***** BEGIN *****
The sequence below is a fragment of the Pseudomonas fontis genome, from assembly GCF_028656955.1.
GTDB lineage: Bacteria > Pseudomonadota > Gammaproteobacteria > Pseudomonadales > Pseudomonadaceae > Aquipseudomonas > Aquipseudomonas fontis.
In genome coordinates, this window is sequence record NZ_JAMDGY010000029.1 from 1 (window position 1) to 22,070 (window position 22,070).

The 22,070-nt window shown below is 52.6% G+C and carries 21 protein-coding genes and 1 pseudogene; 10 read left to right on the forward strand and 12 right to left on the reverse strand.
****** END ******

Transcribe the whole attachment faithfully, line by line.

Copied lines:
The sequence below is a fragment of the Pseudomonas fontis genome, from assembly GCF_028656955.1.
GTDB lineage: Bacteria > Pseudomonadota > Gammaproteobacteria > Pseudomonadales > Pseudomonadaceae > Aquipseudomonas > Aquipseudomonas fontis.
In genome coordinates, this window is sequence record NZ_JAMDGY010000029.1 from 1 (window position 1) to 22,070 (window position 22,070).

The 22,070-nt window shown below is 52.6% G+C and carries 21 protein-coding genes and 1 pseudogene; 10 read left to right on the forward strand and 12 right to left on the reverse strand.